DHHL boots CrossFit from building
ANAHOLA — Organizers of the free community gym in Anahola are getting their ducks in a row after being kicked out of their space in an old church because they didn’t have proper permits.
But that doesn’t mean that they’re out of the space forever.
“We’re working on permits and for now we’re working out at my house,” said Bronson Lovell on Monday morning.
The gym opened in September with community members from the Anahola area gathering for CrossFit workouts in the place once known as Camp Faith.
Located at the end of a dirt road near the beach, the place was a magnet for drugs and alcohol before Lovell decided to “clean house” as he calls it. That meant disbanding the squatters, cleaning up trash and debris from around and inside the building and then stocking it with exercise equipment — turning it into a place for anyone on Kauai to catch a workout instead of a buzz.
But Friday the gym had to shut down at the direction of the Department of Hawaiian Home Lands because organizers jumped over steps in the process. They need to receive a lease, license or right of entry from DHHL.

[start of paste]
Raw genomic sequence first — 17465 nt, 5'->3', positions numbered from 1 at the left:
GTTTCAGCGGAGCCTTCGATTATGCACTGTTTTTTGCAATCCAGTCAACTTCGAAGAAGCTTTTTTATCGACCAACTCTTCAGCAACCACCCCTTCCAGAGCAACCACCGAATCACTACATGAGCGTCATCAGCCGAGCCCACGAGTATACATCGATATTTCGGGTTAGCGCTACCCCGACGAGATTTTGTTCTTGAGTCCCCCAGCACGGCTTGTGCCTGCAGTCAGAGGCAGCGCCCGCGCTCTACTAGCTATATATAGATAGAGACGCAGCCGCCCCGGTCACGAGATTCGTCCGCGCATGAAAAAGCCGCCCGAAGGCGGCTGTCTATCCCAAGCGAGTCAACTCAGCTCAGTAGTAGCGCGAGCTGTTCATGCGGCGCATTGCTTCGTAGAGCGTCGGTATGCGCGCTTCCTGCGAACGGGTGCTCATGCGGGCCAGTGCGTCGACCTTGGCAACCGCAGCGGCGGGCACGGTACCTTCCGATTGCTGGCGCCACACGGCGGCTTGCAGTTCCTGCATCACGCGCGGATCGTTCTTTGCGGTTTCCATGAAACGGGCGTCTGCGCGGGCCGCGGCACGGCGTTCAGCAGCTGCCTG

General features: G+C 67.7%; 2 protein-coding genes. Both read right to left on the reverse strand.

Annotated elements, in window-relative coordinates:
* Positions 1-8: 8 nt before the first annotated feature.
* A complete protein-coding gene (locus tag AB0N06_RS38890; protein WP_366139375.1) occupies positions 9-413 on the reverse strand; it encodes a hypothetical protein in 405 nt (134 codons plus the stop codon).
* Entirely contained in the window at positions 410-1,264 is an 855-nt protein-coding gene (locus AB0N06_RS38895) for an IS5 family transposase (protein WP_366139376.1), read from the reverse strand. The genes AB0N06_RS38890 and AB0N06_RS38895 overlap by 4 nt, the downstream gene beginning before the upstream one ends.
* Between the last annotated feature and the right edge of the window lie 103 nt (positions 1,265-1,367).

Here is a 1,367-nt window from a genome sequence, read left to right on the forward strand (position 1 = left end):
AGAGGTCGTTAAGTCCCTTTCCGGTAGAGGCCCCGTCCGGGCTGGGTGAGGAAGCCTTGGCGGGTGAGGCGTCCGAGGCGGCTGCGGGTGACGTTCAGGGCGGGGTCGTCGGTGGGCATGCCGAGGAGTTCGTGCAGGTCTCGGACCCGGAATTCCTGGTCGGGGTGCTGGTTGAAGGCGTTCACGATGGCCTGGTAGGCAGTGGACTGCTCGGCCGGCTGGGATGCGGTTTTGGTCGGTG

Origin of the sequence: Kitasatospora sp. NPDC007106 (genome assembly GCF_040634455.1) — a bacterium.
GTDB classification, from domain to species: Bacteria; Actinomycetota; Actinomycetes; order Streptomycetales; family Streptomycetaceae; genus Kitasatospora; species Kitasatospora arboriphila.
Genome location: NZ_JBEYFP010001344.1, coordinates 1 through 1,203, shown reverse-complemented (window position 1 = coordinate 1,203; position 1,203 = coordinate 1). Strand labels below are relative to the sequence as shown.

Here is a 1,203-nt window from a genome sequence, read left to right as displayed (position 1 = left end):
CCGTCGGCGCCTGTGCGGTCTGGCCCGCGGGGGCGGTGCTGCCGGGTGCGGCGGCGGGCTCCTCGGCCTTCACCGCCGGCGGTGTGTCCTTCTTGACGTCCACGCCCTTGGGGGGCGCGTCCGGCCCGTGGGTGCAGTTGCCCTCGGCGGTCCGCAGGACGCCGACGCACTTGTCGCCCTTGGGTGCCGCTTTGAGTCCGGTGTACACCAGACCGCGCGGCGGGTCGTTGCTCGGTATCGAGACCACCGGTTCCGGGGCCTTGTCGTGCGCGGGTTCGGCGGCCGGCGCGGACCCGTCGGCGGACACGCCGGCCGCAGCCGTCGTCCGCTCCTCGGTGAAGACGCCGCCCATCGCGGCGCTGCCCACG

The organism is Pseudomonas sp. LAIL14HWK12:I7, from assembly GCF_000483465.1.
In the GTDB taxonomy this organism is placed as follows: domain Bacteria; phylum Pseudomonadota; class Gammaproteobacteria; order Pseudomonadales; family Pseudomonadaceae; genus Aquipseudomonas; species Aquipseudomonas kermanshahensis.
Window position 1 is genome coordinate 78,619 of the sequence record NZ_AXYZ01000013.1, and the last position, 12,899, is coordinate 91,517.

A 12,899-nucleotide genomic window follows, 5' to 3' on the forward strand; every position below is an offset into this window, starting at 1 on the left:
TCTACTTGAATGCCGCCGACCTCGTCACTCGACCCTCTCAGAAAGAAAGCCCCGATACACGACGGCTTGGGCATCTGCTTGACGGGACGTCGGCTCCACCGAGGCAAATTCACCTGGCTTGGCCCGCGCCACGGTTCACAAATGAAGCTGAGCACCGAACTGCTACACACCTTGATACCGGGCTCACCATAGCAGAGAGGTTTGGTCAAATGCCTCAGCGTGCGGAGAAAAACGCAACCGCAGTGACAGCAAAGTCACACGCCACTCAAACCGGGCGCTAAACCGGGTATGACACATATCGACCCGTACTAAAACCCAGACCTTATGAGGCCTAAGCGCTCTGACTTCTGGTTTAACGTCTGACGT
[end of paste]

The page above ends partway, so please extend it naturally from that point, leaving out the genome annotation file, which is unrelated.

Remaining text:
The CrossFit gym was installed prematurely without a recorded beneficiary consultation from the community,” said DHHL spokesman Cedric Duarte. “While there has been an outcry of public support the gym, there is a process in place for all beneficiaries to share their thoughts.”
The correct way to navigate the process is to apply with DHHL and then wait for a public beneficiary consultation where data is collected about the situation and then DHHL staffmembers meet with stakeholders.
This beneficiary consultation results are then brought to the Hawaiian Homes Commission for their review and approval in a public Hawaiian Homes Commission meeting.
“This process allows for all DHHL beneficiaries the opportunity to have their voice heard,” Duarte said.
If approved, the DHHL could then issue a lease, license or right of entry to the operators to then move back into the old church and resume activities.
Operators haven’t received any fines from DHHL.
For Lovell and the rest of the crew working to establish the community gym, the next step is to finish moving their equipment off of the property. That will allow DHHL to accept an application they’ve already submitted and will kick off the process again.
“We’re moving forward and working with them,” Lovell said. “And we’re still working out.”
Jessica Else, staff writer, can be reached at 245-0452 or at firstname.lastname@example.org
Fishy tails outa DHHL, Where are Robins permits, lease documents for ALL the places she has imposed upon the anehola community? Aila Au bass ackwards!
hmm…meth or crossfit, take your pick.
And where was DHHL when the land was being used by squatters and junkies? This is why all governments need to be shrunk—all that red tape and time wasting when the right thing only takes a few minutes. Keep up the good work Bronson.